Southern Canada, Central and Northern US


Plums come in many guises - tart or very sweet; for cooking or for eating; and in a range of rich hues from light greens and yellows to dark reds and purples. When we cooked Sugar Plums (see recipes) the golden orange flesh melted and mingled with the crimson skins to form a striking 'sunset on a plate' that tasted every bit as good as it looked.


The oldest of the numerous plum varieties is thought to be Prunus salicina, known as Japanese plum although it was originally introduced to Japan from its native China. The European plum has been cultivated since ancient times and probably originated in central or south-eastern Europe. The Greeks imported plums from Syria and they were later introduced to northern Europe by the Romans.

Plums have been eaten in England for centuries. They were grown in the gardens of medieval monasteries and are referred to in the writings of Chaucer from the fourteenth century. The ever popular Victoria plum was first cultivated in Sussex in the 1840s.

There are now more than 300 varieties of plum in Britain and they grow in temperate regions across the globe.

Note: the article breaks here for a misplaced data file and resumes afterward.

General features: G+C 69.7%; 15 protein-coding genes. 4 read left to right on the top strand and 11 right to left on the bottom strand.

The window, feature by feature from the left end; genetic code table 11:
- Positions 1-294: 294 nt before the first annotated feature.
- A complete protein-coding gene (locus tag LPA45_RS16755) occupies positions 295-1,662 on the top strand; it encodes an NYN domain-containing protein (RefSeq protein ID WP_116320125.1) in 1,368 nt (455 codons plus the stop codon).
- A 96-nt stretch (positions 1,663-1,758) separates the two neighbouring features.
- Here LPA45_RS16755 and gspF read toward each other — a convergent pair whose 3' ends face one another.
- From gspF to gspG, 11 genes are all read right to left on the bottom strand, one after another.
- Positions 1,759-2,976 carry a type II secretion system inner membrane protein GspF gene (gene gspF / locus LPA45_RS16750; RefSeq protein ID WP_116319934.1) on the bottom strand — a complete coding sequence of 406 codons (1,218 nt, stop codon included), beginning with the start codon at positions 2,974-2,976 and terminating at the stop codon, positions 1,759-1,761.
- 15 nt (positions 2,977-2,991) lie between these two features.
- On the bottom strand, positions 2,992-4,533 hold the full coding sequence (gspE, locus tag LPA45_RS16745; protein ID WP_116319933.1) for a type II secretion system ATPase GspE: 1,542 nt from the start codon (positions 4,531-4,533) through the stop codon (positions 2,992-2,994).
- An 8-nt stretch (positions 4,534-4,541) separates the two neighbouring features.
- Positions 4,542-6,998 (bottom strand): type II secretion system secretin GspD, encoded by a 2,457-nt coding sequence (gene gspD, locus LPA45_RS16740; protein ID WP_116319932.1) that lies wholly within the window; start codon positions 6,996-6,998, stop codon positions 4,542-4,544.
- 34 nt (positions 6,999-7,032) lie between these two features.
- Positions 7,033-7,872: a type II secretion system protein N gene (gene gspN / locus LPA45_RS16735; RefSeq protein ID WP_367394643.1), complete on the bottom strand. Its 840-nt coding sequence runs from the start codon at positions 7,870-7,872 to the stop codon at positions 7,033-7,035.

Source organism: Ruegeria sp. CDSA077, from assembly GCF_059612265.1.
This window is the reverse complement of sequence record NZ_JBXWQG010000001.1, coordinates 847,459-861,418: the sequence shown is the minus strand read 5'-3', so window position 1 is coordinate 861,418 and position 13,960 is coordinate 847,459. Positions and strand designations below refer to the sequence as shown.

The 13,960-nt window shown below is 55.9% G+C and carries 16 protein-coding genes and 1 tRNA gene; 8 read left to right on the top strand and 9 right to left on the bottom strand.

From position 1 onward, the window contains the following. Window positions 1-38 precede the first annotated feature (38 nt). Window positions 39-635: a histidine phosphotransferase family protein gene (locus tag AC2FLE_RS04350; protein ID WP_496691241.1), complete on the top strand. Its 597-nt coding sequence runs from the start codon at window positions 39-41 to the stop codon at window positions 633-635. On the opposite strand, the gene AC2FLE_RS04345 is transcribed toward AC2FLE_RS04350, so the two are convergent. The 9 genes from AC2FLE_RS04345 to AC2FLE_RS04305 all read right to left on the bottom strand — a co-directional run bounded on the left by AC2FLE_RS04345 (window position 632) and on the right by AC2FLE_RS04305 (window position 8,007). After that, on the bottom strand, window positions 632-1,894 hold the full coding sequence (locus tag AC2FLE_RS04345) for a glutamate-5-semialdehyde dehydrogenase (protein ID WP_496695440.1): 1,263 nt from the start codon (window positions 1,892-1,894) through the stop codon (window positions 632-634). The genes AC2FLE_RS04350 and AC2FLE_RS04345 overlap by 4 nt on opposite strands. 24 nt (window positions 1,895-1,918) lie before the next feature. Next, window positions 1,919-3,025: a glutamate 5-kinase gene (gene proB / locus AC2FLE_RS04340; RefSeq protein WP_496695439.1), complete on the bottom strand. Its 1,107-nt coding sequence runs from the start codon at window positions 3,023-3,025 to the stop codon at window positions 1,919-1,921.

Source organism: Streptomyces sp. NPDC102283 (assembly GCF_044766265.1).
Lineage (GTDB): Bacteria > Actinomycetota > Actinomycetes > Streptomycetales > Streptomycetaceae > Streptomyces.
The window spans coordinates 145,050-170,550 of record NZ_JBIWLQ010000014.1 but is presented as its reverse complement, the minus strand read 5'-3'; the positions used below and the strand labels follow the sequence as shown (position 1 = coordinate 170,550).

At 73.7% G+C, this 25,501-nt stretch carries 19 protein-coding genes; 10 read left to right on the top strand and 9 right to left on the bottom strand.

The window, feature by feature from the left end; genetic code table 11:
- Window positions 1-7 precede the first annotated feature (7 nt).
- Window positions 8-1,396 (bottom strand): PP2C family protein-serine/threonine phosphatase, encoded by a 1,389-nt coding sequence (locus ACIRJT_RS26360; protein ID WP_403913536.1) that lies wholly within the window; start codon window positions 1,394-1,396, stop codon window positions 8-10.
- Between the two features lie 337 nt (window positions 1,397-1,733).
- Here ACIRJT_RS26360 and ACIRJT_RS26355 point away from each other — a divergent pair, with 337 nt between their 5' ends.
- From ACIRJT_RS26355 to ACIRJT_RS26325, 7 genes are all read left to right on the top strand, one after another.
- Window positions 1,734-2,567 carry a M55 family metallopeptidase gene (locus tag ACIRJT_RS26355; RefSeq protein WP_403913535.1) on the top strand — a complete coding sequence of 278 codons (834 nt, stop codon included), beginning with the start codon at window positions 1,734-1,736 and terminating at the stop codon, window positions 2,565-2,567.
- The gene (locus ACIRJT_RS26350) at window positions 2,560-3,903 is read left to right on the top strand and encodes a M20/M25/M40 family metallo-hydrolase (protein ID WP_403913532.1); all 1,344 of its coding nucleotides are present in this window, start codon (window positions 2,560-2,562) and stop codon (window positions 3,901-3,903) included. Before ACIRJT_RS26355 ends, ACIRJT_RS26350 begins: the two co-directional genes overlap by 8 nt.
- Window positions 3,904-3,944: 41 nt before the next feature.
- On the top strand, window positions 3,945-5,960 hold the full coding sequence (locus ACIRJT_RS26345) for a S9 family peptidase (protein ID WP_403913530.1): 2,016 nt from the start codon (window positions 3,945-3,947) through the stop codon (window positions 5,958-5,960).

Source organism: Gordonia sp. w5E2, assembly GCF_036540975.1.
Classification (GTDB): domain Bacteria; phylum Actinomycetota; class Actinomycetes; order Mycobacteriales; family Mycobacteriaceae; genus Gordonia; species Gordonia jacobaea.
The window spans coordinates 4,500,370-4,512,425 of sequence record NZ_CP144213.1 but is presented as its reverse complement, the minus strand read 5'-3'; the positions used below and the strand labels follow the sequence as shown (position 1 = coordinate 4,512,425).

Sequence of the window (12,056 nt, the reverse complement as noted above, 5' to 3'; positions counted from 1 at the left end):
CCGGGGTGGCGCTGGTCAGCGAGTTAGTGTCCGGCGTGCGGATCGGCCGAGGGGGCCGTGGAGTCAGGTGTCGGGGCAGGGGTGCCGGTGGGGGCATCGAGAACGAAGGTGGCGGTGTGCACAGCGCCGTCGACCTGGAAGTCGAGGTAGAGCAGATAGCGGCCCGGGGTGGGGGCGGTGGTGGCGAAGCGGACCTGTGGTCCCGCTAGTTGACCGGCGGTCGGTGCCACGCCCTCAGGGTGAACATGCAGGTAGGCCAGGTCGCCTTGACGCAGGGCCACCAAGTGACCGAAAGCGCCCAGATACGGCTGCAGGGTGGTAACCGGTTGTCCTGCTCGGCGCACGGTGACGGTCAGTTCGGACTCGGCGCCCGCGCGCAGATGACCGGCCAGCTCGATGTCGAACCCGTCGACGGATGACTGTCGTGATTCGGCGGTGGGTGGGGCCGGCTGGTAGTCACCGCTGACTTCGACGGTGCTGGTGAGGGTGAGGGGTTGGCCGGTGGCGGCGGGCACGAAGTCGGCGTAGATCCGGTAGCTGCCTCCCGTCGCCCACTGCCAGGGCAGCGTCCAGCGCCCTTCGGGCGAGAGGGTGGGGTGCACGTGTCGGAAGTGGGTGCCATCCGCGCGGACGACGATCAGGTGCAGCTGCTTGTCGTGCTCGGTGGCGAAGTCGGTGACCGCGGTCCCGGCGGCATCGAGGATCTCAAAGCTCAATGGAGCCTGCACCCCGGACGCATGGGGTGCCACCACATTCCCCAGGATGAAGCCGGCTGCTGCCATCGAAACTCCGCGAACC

The common European plum, Prunica domestica, is closely related to the cherry and is a member of the rose family (other members include the nectarine, peach, apricot and sloe).

Damsons and greengages are also types of plum, although in culinary usage the term plum is generally used exclusively to describe the sweeter varieties that can be eaten raw.


Plums should be plump, smooth and well colored. Ripe plums yield to gentle pressure and have an inviting aroma. Firmer plums will ripen and soften at home. If you are going to be using plums in cooking, choose ones that are just on the firm side of ripe.

Keep unripe plums at room temperature to ripen. Ripe plums can be refrigerated for a few days (allow them to reach room temperature before eating). Plums freeze well; halve and remove the stones first to prevent the flavour from being impaired.

Plums should be washed before use. The skin is generally sharper than the flesh and it is often best to leave it on but, for a mellower, sweeter flavour, plums can be easily skinned as you would a tomato (cut a small cross in the skin and blanch in boiling water for 10 seconds before peeling).

Roasting, stewing or poaching are all excellent cooking methods.


Legendary food writer Elizabeth David has the following to say on what NOT to do with plums (from Summer Cooking):

"Cold stewed plums must be one of the dullest dishes on earth. Accompanied by custard it is one of the most depressing. English plum tart runs it pretty close."

Slivovitz, a plum brandy, is popular in the Balkans and other parts of eastern Europe.

Certain types of plum are dried to make prunes. The best prunes are generally acknowledged to be prunes d'Agen from south-west France, which feature in a number of meat and game dishes of the region such as Lapin aux pruneaux (rabbit with prunes).